Flex ties, plastic, two bags. Eye bolts. Nails, tubes, clamps. These are the things he bought, right before he shot up the school and killed all those girls.
Katie Zook knew who he was: the milkman. Thin wispy hair the color of hay, ordinary wire-framed glasses. A tall and lean man, with a bit of a befuddled barn owl look about him.
She rang up his things on the cash register, 9:14 a.m. and again at 9:16, when he remembered something that he forgot. Eye bolts. He needed eye bolts, eye bolts, the strongest kind, where are they? His eyes were crazy, wild, like an animal that knows it is set for slaughter.
Katie tucked the receipt in the paper bag with his purchase, and she came from behind the counter. She wondered later why she didn’t just stay where she was.
“Second aisle,” she said. “On the left, just above your head.”
She led the way, past the Radio Flyer wagon, the sleds, the tools. Past the plumbing fixtures and garden supplies and bird seed and kerosene lanterns, the farm toys and the carbide lamps.
He walked too close. His boots pounded, hammering hard on the warped wooden floorboards.
Katie stopped, pointed at the pegboard. A board creaked beneath her feet, a warning of something underneath not quite strong. The store dog – a rangy German Shepherd named Jake – growled from under the counter. He knew.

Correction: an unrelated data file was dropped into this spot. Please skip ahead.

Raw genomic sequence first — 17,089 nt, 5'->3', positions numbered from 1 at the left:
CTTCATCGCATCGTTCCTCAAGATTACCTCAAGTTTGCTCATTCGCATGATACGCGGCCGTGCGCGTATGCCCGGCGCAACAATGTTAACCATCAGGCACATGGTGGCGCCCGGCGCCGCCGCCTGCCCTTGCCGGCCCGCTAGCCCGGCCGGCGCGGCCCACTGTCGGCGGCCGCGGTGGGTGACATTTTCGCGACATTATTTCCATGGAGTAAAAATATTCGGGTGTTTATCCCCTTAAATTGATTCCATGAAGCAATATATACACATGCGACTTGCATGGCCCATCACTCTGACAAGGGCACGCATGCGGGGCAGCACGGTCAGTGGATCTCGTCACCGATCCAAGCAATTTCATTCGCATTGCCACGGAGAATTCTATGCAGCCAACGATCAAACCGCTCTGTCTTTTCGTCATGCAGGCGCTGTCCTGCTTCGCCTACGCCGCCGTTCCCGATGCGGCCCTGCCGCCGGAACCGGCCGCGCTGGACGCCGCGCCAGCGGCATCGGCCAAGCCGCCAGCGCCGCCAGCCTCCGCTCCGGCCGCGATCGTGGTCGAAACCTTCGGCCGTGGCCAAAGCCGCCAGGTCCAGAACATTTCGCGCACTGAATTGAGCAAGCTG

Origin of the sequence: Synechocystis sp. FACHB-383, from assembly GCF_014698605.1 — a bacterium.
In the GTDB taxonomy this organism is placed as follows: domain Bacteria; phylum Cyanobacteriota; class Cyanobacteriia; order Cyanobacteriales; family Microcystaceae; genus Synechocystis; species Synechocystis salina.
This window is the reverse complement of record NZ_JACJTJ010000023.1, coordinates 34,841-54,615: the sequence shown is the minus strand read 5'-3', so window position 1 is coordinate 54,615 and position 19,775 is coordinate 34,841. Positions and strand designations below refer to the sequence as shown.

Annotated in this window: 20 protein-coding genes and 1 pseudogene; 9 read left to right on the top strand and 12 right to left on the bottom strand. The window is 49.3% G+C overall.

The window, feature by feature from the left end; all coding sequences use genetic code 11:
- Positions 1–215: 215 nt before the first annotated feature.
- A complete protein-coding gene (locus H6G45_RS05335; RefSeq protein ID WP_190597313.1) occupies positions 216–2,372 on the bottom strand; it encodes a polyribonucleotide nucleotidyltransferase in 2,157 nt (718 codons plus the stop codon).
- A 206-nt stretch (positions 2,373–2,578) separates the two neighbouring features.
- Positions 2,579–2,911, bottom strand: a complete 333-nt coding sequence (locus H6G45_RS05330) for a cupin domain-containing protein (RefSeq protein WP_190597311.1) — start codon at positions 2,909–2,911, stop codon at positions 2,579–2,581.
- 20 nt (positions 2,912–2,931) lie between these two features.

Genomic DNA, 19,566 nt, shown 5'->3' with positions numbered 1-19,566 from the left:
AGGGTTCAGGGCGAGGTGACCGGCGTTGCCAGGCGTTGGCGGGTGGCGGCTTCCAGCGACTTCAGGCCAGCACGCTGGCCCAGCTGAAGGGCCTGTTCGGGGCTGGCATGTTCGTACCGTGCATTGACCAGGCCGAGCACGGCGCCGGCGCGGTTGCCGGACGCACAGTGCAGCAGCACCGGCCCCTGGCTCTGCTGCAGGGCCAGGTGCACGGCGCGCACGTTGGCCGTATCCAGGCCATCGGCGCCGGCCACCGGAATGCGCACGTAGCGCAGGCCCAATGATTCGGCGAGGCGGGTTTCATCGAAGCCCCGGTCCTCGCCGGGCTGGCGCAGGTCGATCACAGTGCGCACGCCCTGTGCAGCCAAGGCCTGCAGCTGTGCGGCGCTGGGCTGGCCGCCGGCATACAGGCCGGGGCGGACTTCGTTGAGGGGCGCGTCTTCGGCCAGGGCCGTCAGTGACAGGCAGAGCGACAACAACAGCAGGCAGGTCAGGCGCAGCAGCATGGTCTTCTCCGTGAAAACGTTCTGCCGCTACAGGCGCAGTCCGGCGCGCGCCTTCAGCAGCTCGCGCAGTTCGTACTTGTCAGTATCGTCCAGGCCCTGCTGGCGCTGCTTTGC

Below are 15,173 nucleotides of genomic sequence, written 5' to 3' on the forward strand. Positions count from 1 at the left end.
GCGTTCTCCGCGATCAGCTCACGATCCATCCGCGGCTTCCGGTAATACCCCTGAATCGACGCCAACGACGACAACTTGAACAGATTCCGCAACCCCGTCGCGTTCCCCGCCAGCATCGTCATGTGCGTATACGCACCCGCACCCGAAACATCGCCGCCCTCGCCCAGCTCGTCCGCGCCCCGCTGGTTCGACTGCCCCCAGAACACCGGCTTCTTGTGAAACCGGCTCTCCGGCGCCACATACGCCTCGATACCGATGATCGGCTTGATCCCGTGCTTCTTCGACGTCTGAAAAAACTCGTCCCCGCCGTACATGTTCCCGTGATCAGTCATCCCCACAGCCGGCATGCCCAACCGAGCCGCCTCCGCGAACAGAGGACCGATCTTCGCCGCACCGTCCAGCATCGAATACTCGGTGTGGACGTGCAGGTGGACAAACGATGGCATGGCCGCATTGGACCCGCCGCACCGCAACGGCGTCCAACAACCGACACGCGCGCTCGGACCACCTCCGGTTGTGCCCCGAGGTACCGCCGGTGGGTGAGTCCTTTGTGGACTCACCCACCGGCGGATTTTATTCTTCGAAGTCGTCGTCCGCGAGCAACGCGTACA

The milkman’s breath was heavy, and there was the stale smell of coffee, of breakfast.
Katie saw that his hand shook as he took a bag of eye bolts from a hook.
The best kind, $5.99. Katie sold these to people who wanted to hang paintings, big heavy paintings, so that they would not sway or fall. A sturdy string attached to an eye bolt attached to a nail on the wall. That made sense.
Katie was 18, and she still lived on the farm with her parents. Not married, not yet, she wanted to be a school teacher but ended up working here for now: a clerk at Nickel Mines Hardware. The store, built long before Katie was born, nestled snug into the corner of Vintage and Valley, just down the road from home.
Katie worked here at the store since July, a long time. Corn had turned from tall leafy stalks hanging with green and gold to stubby brown, flowers died or went underground, and the view from the wavy-pane window of the hardware store was sparser now. More beige, more dry, spare and orderly beneath a bright cornflower sky. The skies of October always seemed to hold more blue. Maybe they knew that winter was coming, too. The autumn skies were stocking up, as Mother did with her jars of canned peaches and beans, trying to preserve and keep just a little taste of summer.
On that day of the beginning of the fall, Katie watched through the window as the milkman got in his truck, his dirt-brown pickup truck filled with weapons and boards and two bags from Nickel Mines Hardware, and he drove away. The milkman just drove away, down the road, past Katie’s home. He drove to the school, and then it began.